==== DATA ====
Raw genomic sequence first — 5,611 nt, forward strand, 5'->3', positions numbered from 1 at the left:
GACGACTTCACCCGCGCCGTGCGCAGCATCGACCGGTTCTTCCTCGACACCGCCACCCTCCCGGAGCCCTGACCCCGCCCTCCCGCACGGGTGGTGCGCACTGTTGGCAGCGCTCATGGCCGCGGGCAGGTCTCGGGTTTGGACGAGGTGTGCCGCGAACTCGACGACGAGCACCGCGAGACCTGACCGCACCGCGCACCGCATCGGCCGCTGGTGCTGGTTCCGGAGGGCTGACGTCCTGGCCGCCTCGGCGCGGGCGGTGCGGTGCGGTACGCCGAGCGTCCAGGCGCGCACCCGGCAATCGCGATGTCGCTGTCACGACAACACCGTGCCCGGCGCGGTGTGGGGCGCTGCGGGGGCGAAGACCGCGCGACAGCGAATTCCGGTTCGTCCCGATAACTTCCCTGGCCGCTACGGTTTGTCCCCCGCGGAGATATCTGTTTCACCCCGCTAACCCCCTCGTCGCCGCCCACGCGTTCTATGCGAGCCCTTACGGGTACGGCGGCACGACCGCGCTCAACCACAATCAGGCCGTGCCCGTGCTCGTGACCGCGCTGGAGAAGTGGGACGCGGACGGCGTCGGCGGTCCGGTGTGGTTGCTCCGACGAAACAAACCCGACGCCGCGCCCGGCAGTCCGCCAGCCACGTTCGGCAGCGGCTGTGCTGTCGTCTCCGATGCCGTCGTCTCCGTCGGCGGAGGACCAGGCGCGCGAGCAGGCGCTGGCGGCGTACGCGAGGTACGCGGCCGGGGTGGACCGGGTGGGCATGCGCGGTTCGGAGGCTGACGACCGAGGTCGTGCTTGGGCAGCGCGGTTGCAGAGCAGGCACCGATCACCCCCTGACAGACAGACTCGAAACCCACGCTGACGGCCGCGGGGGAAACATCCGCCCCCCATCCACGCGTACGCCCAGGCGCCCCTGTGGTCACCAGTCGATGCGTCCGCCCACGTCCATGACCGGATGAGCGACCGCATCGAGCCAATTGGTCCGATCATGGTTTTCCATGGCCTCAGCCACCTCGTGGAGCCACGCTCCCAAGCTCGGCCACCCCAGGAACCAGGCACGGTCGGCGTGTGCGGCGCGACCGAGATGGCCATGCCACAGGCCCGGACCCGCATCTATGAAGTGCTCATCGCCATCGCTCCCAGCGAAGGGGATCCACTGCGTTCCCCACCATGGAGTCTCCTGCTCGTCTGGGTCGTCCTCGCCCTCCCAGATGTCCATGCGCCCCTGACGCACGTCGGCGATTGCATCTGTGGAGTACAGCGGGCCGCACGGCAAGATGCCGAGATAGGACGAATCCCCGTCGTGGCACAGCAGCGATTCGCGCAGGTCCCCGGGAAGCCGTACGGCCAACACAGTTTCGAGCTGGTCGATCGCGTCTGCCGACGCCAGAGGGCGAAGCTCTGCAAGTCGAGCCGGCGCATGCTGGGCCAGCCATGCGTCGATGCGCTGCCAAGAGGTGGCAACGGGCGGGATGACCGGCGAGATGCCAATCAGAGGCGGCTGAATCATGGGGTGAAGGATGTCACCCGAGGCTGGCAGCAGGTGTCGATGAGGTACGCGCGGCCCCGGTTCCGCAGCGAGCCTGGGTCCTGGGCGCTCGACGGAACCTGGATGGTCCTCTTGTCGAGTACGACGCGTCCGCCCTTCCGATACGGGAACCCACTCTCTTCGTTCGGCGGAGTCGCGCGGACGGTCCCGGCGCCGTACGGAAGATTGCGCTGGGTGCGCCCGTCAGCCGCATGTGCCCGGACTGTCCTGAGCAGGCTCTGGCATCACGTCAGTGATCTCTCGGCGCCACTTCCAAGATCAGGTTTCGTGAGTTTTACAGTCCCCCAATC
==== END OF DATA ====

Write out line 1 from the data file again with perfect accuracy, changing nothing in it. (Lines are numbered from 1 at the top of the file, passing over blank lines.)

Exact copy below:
Raw genomic sequence first — 5,611 nt, forward strand, 5'->3', positions numbered from 1 at the left: